Teams will be assembled from a group of academic centers that are prepared to implement change in the care of one or more selected chronic conditions. Teams are encouraged to focus on a condition where the Model has been implemented effectively. Examples of such conditions include diabetes, asthma, congestive heart failure, chronic arthritis, and depression.

The Academic Chronic Care Collaborative will take place over an 18-month period during which multi-disciplinary teams will attend a Kick-off Session, two face-to-face interactive Learning Sessions (I and III), a virtual Learning Session (II), and a Congress that will coincide with the Association of American Medical Colleges Annual Meeting. During the "Action Periods" between each Learning Session, the teams will implement what was learned, assess what changes worked, and devise alternative strategies where needed. During that time the teams will have access to expert advice and troubleshooting, resources, and an opportunity to exchange ideas and information with other collaborative participants through conference calls and an email listserv.

Collaborative Goal

The goal of this collaborative is to improve the care of patients with chronic illness and the education of the health care teams providing the care in academic settings by implementing the Chronic Care Model.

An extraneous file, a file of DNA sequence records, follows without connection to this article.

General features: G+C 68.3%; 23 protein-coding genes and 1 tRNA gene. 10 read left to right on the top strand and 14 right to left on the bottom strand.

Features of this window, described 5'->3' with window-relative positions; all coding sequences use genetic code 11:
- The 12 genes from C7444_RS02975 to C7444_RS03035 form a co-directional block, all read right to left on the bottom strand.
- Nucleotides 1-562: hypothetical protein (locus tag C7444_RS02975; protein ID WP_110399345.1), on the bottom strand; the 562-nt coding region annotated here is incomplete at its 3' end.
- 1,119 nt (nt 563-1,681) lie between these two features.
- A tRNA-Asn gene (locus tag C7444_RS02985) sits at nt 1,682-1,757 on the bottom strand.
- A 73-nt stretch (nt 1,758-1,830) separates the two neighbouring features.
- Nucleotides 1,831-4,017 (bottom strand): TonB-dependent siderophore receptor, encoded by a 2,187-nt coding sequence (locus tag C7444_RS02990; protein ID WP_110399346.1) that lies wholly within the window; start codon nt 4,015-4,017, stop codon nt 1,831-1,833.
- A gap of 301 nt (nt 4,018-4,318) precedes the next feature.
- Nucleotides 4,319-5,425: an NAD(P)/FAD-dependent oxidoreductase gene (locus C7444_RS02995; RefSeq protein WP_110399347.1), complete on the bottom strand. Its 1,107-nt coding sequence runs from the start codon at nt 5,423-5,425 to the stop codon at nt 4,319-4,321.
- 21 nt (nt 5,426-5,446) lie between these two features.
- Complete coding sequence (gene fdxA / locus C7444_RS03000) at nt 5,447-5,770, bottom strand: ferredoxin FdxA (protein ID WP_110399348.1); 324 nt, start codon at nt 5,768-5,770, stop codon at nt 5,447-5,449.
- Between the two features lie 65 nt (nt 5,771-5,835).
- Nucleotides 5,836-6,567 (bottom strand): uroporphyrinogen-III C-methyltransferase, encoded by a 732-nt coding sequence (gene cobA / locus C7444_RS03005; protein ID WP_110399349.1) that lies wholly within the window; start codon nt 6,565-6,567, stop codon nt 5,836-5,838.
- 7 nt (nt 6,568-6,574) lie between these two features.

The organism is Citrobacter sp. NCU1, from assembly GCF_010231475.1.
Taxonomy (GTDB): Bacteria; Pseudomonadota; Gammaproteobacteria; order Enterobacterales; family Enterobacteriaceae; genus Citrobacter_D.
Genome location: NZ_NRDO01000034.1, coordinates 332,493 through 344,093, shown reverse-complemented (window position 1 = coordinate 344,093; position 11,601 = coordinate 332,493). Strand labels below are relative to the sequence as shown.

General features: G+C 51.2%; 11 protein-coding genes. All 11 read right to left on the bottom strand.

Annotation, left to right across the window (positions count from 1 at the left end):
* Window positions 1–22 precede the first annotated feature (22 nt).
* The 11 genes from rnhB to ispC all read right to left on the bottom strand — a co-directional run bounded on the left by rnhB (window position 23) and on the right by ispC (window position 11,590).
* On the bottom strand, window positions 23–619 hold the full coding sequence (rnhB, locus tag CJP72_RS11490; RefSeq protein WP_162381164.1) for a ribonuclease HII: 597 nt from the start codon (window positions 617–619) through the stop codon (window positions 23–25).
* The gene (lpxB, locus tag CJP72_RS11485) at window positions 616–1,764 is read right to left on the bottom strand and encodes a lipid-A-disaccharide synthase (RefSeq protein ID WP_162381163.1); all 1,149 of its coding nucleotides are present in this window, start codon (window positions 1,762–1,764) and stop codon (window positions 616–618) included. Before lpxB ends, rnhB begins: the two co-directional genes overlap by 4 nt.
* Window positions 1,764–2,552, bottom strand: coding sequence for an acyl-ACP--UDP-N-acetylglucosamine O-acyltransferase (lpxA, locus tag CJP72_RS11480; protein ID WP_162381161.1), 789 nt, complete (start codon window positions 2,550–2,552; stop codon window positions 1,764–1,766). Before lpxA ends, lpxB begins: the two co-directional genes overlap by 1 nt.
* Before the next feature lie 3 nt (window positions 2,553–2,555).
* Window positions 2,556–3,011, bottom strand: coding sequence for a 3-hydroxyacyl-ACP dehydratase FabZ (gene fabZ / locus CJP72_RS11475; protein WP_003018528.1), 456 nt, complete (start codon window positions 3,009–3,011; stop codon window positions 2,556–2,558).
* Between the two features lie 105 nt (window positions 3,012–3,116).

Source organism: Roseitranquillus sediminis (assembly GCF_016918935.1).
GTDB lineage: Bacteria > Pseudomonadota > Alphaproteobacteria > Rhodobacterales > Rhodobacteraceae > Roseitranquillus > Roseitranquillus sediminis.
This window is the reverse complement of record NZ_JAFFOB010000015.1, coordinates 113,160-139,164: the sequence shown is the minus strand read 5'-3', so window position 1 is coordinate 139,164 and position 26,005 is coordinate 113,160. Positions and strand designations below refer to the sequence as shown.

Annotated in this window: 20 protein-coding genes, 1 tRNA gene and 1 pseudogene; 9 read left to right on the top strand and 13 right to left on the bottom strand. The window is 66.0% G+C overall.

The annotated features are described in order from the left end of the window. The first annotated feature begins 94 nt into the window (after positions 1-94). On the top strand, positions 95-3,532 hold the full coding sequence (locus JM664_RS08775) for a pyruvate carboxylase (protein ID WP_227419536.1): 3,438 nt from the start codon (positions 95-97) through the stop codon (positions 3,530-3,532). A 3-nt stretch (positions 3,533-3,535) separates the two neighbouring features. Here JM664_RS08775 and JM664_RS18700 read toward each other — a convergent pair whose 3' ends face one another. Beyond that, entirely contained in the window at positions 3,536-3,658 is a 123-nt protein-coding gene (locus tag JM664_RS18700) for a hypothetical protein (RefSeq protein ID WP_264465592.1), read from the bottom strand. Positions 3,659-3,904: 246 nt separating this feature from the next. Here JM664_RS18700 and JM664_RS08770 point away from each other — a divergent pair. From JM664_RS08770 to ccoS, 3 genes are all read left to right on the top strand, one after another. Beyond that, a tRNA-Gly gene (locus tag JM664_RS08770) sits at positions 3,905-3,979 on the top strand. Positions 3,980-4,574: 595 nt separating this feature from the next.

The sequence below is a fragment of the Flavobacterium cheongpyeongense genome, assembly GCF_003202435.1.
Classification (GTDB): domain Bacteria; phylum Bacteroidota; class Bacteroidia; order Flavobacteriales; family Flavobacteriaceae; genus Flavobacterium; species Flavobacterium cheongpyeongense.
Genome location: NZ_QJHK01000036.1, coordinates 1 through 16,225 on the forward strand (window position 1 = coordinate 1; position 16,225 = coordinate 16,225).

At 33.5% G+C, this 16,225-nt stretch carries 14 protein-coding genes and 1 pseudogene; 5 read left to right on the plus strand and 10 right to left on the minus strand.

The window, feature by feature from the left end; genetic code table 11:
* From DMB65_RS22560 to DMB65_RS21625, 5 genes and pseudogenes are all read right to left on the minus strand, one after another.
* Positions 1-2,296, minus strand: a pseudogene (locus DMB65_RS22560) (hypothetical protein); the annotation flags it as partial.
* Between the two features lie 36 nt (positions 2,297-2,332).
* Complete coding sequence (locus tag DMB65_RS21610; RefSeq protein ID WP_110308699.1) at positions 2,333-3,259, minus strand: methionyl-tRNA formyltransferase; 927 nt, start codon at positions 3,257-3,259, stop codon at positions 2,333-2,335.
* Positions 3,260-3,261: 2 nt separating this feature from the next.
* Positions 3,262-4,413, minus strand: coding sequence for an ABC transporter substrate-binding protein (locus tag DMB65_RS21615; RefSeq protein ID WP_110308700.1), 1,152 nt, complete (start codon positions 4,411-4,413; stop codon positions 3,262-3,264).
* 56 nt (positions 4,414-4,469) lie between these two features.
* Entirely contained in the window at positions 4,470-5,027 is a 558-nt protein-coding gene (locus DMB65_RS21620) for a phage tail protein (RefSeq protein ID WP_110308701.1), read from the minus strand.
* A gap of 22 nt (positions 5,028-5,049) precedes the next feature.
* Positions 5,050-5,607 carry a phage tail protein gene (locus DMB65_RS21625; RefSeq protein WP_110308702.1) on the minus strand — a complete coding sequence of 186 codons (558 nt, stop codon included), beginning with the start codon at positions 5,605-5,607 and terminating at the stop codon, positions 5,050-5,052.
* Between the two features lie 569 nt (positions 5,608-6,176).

Expectations

Improving Chronic Illness Care (ICIC) and the Association of American Medical Colleges (AAMC) Planning Committee will:

  • Provide evidence-based information on the subject matter, application of that subject matter and methods for process improvement, both during and between Learning Sessions

  • Build on what has already been developed in the US and use the best change packages and methodology available.

  • Provide monthly report written feedback to pilot teams and offer coaching to organizations.

  • Provide communication strategies to keep offices connected to the Planning Committee and colleagues during the Collaborative.

  • Provide faculty that are experienced in population management to enhance learning.

Participating physician practices offices are expected to:

  • Be open to changing actions and system in order to improve clinical management and office efficiency.

  • Perform pre-work activities to prepare for the Kick-off Session

  • Provide a lead physician who will champion the testing and spread of changes in the practice environment, and will attend all Learning Sessions.

  • Send a team from the practice to all Learning Sessions.

  • Provide their team time to devote to testing and implementing changes in the practice.